FILE - In this July 8, 2019, file photo, a U.S. Immigration and Customs Enforcement (ICE) officer looks on during an operation in Escondido, Calif.  Pressure is mounting on the Trump administration to release people from immigration detention facilities where at least one detainee has already tested positive for COVID-19.  (AP Photo/Gregory Bull, File)

Trump administration urged to free migrants as virus surges

Mar. 25, 2020 7:10 PM EDT

WASHINGTON (AP) — Pressure was mounting on the Trump administration Wednesday to release people from immigration detention facilities where at least one detainee has tested positive for COVID-19 and advocates fear tight quarters and overall conditions could cause rapid spread of the virus. The U.S. holds...

FILE - In this Jan.8, 2020 file photo Montana Supreme Court Justice Dirk Sandefur, right, questions Maureen Lennon, attorney for the Montana Association of Counties, arguing on behalf of the Lincoln County Sheriff in Helena, Mont., during arguments on whether local law enforcement officers have the authority to arrest people for alleged civil violations of federal immigration law. The Montana Supreme Court ruled Wednesday, March 25, 2020, that state and local law enforcement officers don't have the authority to arrest people on federal civil immigration detention requests. (Thom Bridge/Independent Record via AP, File)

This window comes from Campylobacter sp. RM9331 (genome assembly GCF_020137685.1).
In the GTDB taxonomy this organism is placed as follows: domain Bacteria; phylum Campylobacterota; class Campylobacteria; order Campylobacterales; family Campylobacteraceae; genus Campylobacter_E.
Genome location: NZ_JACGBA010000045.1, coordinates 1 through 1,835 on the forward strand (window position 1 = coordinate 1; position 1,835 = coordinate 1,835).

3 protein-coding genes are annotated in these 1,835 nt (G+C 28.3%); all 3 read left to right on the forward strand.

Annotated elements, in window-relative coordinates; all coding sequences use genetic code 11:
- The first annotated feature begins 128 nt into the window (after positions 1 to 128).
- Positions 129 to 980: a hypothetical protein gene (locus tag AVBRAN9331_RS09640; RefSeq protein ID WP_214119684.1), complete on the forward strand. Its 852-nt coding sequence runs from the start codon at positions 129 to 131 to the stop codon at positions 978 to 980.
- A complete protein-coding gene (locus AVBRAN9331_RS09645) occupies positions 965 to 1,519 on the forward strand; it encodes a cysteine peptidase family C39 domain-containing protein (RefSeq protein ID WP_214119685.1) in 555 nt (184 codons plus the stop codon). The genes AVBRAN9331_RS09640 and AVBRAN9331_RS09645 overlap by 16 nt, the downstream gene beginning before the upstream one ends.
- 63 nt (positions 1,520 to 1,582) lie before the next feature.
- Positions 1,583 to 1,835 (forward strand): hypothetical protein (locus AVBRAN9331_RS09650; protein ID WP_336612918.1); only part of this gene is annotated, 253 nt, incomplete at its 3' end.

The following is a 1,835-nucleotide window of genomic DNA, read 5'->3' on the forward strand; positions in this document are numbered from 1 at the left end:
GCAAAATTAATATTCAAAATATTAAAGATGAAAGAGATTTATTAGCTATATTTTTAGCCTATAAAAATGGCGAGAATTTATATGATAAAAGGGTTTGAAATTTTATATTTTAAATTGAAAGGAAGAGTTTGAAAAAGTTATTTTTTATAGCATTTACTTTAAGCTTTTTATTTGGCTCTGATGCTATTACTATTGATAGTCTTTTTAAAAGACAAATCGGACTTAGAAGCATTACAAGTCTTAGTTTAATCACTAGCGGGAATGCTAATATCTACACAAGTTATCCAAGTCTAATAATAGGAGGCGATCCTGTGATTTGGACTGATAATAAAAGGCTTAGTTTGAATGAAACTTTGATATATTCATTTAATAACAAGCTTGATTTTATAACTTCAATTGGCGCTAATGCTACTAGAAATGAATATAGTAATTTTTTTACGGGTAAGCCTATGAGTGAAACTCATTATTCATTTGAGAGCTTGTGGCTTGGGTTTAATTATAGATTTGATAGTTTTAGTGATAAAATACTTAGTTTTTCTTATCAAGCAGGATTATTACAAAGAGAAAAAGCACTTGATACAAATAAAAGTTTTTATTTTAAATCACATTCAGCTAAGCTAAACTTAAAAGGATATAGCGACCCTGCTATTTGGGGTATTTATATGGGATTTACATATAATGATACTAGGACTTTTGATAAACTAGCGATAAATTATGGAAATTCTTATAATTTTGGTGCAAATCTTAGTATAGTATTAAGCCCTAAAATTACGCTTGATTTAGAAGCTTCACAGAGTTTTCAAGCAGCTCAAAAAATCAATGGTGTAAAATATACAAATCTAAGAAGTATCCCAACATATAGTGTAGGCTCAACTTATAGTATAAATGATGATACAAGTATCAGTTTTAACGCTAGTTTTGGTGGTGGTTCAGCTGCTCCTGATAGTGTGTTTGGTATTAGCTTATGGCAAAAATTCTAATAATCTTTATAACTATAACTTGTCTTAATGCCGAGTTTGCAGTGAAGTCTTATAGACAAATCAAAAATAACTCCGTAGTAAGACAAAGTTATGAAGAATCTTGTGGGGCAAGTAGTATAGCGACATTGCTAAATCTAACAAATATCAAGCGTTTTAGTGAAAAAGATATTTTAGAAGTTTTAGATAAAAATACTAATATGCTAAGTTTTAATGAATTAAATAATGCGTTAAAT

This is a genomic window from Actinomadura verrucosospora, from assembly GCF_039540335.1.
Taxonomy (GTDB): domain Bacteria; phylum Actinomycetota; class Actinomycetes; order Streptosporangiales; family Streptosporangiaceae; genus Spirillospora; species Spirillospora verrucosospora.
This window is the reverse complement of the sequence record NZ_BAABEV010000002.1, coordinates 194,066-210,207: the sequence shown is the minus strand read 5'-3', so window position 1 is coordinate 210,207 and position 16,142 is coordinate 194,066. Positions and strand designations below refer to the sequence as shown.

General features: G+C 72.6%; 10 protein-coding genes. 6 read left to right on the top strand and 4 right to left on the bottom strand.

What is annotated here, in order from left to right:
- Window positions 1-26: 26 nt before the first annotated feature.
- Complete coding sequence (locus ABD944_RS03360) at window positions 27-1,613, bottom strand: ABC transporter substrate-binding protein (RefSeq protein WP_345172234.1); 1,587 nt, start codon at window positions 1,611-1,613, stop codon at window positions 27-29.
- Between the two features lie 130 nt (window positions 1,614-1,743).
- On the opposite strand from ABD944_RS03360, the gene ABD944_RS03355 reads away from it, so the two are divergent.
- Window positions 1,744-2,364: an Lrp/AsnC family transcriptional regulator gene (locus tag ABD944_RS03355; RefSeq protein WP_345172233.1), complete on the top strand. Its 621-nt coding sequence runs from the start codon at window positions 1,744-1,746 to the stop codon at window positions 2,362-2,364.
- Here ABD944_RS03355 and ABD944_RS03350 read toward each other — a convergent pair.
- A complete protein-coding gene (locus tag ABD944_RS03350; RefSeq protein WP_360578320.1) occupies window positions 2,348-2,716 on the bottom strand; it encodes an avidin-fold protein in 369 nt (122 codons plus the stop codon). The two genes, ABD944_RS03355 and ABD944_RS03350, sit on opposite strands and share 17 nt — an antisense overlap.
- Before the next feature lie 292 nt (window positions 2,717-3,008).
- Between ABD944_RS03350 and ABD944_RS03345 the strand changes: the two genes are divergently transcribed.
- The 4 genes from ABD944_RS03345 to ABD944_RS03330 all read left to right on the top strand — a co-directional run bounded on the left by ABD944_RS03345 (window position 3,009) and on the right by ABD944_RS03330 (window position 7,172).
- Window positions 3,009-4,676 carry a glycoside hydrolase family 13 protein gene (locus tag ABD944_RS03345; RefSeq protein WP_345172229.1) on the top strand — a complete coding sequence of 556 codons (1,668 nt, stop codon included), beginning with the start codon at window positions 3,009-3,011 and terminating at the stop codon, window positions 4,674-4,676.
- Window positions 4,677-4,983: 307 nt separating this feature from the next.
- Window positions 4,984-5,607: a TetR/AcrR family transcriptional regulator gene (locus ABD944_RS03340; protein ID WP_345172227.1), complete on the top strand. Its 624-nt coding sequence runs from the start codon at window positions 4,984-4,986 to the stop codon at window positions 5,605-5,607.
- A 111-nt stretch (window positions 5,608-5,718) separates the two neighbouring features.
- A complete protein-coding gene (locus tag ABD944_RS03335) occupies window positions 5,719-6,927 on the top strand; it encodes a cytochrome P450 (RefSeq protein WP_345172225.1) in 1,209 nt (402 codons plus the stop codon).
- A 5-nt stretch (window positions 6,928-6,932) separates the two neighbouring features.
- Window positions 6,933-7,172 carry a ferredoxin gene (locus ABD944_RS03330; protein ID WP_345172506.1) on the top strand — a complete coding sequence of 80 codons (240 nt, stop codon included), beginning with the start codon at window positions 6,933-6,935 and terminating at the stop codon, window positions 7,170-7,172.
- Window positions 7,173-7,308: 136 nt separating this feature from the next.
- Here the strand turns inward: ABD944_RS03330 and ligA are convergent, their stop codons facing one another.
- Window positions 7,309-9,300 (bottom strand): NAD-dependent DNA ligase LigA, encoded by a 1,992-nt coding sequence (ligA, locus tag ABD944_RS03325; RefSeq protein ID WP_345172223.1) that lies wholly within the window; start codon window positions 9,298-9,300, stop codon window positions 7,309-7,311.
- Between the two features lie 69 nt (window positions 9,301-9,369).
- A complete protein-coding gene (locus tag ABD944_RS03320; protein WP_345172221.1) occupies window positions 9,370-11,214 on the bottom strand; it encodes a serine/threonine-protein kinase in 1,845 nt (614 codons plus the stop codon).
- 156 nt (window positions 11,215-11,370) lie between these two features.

Ruling: State, local officers can't make immigration arrests

Mar. 25, 2020 5:56 PM EDT

HELENA, Mont. (AP) — State and local law enforcement officers in Montana do not have the authority to arrest people on federal civil immigration detainers, the Montana Supreme Court ruled Wednesday. “This is a major victory for immigrants in Montana,” Alex Rate, legal director for the...